Christmas is just what we needed. Maybe more so this year than usual. This has been one tough year for America. Celebration of the birth of the baby Jesus still provides the hope of the world and re-focuses attention on the need for faith in our future.

Christmas is a time of love, a time for re-commitment with prayers in the quest for world peace, as called for by Augusta’s new mayor Dave Rollins at the final Augusta City Council meeting of the year.

As another Christmas, enjoyed by family and friends, passes into our personal histories, we now must look forward once again, to a new year.

2015 presents challenges never seen before. Peace here and abroad starts in the hearts and souls of good men and women everywhere. Since the beginning of time, however, one particular characteristic — courage — has been the underpinning of leadership for the free world.

So, let’s talk about courage. “We Americans of today, together with our allies, are passing through a period of supreme test. It is a test of courage, of our resolve, of our wisdom, of our essential democracy,” said President Franklin D. Roosevelt in his final inaugural address in 1945.

When challenged by our leadership, the American people have never come up short in the matter of providing courage for the cause, for the continuing fight for freedom. For 238 years, we have responded when rallied to the cause by outstanding, fearless leadership.

Where is that leadership now? America has become an apologist nation. We have gone from the days of the “malaise” of Jimmy Carter to the embarrassment of a president and administration apologizing for America to the world.

There is an astonishing lack of courage on display when our president, appearing before the United Nations, seeks to ascribe many of the ills of the world to America’s transgressions, as he sees them.

We needed Christmas to pause and to recoup our strength of conviction that America has nothing to apologize for; instead, we are still the hope for all nations that fight to attain or keep their freedom. Weakness has never been a successful formula for leadership. Unless this country regains its strength in leadership and resolve, and does so quickly, then I fear for the future of this great country.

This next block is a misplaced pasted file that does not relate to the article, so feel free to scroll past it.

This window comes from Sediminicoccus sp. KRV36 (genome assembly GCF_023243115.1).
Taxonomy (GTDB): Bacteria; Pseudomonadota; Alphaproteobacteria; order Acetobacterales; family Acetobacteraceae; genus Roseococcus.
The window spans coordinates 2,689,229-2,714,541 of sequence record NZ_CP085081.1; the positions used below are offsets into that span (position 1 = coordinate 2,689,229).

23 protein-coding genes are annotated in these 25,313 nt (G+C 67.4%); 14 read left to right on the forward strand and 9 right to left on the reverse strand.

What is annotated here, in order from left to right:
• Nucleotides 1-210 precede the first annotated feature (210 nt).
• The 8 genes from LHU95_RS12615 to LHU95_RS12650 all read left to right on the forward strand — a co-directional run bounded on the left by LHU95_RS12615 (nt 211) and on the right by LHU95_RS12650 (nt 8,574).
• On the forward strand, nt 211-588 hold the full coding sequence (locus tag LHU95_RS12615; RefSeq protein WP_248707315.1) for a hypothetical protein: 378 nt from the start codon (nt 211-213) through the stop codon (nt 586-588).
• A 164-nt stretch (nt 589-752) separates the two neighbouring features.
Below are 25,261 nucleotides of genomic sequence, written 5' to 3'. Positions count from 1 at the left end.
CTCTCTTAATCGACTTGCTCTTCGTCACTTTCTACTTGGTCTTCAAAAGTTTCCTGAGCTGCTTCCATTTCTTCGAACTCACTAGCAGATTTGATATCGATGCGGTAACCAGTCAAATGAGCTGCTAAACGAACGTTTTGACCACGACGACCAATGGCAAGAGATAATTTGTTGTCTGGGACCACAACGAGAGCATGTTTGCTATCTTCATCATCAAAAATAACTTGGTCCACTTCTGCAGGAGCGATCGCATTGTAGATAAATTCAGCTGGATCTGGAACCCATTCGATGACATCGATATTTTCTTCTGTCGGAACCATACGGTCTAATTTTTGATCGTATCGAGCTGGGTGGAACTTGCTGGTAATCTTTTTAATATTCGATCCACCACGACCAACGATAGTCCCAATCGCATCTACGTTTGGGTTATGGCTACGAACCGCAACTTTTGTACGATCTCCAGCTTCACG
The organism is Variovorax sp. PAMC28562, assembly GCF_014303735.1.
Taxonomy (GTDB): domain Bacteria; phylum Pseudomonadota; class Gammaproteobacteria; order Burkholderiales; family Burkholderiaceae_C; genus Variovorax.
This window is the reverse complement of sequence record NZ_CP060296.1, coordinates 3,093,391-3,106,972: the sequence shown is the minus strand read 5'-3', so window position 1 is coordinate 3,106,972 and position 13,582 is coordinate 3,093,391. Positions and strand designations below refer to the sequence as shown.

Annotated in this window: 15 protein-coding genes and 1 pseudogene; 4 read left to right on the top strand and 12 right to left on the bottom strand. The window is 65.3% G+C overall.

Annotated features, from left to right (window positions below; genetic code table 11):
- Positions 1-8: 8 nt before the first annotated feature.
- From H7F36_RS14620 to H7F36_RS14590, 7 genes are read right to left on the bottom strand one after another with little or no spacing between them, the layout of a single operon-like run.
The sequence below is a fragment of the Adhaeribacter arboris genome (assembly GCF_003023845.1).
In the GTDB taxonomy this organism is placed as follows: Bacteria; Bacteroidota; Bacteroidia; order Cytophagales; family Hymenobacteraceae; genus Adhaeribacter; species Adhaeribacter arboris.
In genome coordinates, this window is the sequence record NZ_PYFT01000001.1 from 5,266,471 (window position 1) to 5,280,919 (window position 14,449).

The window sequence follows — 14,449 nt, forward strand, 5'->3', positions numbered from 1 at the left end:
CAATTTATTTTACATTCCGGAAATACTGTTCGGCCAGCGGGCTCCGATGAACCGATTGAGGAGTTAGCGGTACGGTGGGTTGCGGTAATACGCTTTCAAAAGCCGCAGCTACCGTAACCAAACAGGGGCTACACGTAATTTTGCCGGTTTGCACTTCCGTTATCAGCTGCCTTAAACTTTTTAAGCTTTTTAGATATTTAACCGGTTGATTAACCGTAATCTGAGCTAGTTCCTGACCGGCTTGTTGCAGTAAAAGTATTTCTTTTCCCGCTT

In an unbelievably short period of time, our leadership has failed to support the rule of law and those who protect us by enforcing it here at home. That failure may have resulted Dec. 20 in the assassination of two police officers in New York City. Meanwhile, across the world, we surrender to near extortion and succumb to negotiations with terrorists and dictators. Something we have said that we would never do.

But perhaps the least courageous act was to throw the CIA “under the bus,” while proclaiming the U.S. is responsible for allowing “torture.” Enhanced interrogation techniques became necessary in the wake of 9/11, with the murder of 3,000 innocent civilians in New York, and the imminent follow-up threat of additional acts of terrorism on our homeland. The interrogation techniques were ordered by President George W. Bush, declared lawful and approved by the Department of Justice and may have saved us from destruction then and since.

After listening to two different interviews of former Vice President Dick Cheney, on this subject, I believe it is obvious that our actions were necessary and that they stopped short of murder — unlike our terrorist adversaries. I believe those actions are no reason to attempt to embarrass ourselves several years later, throughout the world.

We did what we had to do, and, in view of subsequent acts of terrorism such as the recent murder of 140 innocent school children in Pakistan, we were justified in our interrogation techniques at a time when America’s very existence hung in the balance.

Isn’t it ironic that Cheney, one of the most vilified and misunderstood politicians of recent time, is the most convincing and formidable defender of America today. This man, who was his president’s chief adviser on matters of foreign policy and on our defense against terrorism, is still a man of extraordinary courage.

Cheney, who may have providentially survived heart and health problems, in order to provide the support and advice that his president and our country needed, eventually will stand in history as a great example of the courage needed at a time of extreme peril.

What this country needs is a new patriot, another Dick Cheney, a courageous leader who will assume command in calling us all to the task at hand. America has nothing to apologize for, unless we turn our backs on the history of our leadership for the free world. That must not happen! The Spirit of 1776 will rise again.

Happy New Year to all courageous people everywhere.

Don Roberts, a former city councilor and former vice chairman of the Charter Commission in Augusta, is a trustee of the Greater Augusta Utility District.

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